The Wiener-Khinchin theorem provides a clever way of building Gaussian processes for regression. I’ll show you this theorem in action with some Python code and how to use it to model a process.

The Wiener-Khinchin theorem states that an autocovariance function of a weakly stationary process is a function of the power spectral density and vice versa. These two are called Fourier duals and can be written as^{1}:
$$
\begin{align}
\kappa(h) &= \int S(\omega) e^{2 \pi i \omega h} d \omega \label{1}\tag{1} \\
S(\omega) &= \int \kappa(h) e^{-2 \pi i \omega h} d h \\
\end{align}
$$
Where $\kappa(h)$ is an autocovariance function of a process at lag $h$ and $S(\omega)$ is the power spectral density of the same process at frequency $\omega$. They are Fourier transforms of each other—hence the term Fourier duals.

The idea here is that if you want to model a process, you could estimate its power spectrum ($S$), calculate the autocovariance function using equation ($\ref{1}$) and construct a Gaussian process.

The problem is that equation ($\ref{1}$) is in continuous time and we generally work with discretely sampled time series. Luckily, there is a method known as the periodogram which is a discrete estimate of the power spectral density. SciPy provides this estimate under `scipy.signal.periodogram`

. Now, equation ($\ref{1}$) can be treated discretely as:

$$ \kappa(h) = \sum_{\omega} S(\omega) e^{2 \pi i \omega h} d \omega \label{2}\tag{2} $$

Let’s try this out with some Python code.

# Estimating the autocovariance function

Generate a time series made up of two frequencies and some noise:

```
from numpy import sin, pi, cumsum, linspace
from numpy.random import seed, randn
seed(1)
N = 500 # Number of samples
x = linspace(0, 1, N) # One interval
y = (
sin(x * 2 * pi * 16) # Oscillate 16 times per interval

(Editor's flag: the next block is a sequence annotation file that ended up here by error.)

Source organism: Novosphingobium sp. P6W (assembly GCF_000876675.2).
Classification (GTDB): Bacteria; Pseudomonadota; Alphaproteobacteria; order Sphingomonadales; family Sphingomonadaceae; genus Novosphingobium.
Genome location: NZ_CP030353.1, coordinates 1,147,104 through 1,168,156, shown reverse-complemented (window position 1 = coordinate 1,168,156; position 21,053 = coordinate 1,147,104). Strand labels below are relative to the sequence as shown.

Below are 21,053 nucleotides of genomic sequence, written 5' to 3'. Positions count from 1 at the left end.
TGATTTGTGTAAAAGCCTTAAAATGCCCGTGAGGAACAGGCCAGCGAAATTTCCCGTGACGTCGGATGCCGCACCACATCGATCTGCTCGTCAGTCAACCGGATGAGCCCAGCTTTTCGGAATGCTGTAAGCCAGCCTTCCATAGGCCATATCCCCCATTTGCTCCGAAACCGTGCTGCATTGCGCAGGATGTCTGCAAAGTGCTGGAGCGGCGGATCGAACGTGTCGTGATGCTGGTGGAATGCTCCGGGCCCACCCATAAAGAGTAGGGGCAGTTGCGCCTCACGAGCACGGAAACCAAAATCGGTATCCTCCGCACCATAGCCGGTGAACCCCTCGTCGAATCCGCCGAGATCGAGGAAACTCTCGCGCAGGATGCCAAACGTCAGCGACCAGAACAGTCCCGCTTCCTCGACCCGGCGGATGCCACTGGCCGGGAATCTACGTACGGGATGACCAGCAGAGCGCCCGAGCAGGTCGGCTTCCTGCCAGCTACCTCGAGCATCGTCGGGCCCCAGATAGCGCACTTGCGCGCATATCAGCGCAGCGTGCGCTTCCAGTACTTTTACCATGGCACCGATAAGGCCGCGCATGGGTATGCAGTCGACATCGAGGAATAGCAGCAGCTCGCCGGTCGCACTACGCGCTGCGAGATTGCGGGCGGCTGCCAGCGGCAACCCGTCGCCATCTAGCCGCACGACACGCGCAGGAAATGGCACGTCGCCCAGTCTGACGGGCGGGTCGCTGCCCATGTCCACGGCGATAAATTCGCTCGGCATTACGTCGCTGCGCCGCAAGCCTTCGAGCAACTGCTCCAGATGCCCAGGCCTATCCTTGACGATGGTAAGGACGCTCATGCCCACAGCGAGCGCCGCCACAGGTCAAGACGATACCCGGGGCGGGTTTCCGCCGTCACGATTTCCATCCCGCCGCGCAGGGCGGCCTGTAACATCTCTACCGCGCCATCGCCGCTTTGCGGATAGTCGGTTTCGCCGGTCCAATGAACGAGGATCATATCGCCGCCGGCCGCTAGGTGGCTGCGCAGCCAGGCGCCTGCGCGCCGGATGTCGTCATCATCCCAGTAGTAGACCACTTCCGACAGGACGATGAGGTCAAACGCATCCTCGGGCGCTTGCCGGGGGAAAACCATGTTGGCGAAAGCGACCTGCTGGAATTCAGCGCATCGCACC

+ sin(x * 2 * pi * 30) # + 30 times per interval
+ randn(N) # + some noise
)
```

Which looks like this:

We can get the periodogram with:

```
from scipy.signal import periodogram
frequency, power = periodogram(y)
```

The array `power`

is a noisy power spectrum with two spikes. One spike at $\frac{16}{N}$ and the other at $\frac{30}{N}$. It looks like:

We can create a function that uses `periodogram`

and equation ($\ref{2}$) to give us the autocovariance at each $h$ from $0$ to $N$:

```
import numpy as np
from scipy.signal import periodogram
def spectral_autocov(y):
N = len(y)
frequency, power = periodogram(y, nfft=N)
d = np.mean(np.diff(frequency))
autocov = np.real([
np.sum(np.exp(2 * np.pi * 1j*frequency*h) * power * d)
for h in range(N)
])
return autocov
```

Running the time series `y`

through the `spectral_autocov`

function gives us an array where the $h^{\text{th}}$ element is the autocovariance at lag $h$:

```
autocov = spectral_autocov(y)
```

# Building a Gaussian process

We can use this autocovariance function to construct a covariance matrix and make a prediction with a conditional Gaussian. I’ve talked about the maths of conditional Gaussians in the appendix of a previous article. Knocking this together looks like:

```
from scipy.linalg import toeplitz
# Forecast this many steps ahead
horizon = 100
# Turn the autocovariance series into a
# covariance matrix plus a noise term
cov = toeplitz(autocov) + np.eye(N) * 20
# Make a forecast using a conditional
# Gaussian process
AA = cov[:(N-horizon), :(N-horizon)]
BA = cov[(N-horizon):, :(N-horizon)]
forecast = BA @ np.linalg.inv(AA) @ y[horizon:]
```

Which looks like this:

# Summary

You can calculate the autocovariance function of a process from its power spectral density. Using this relationship, here we explored estimating the power spectral density of a noisy time series, calculating its autocovariance matrix and then making a prediction using a conditional Gaussian.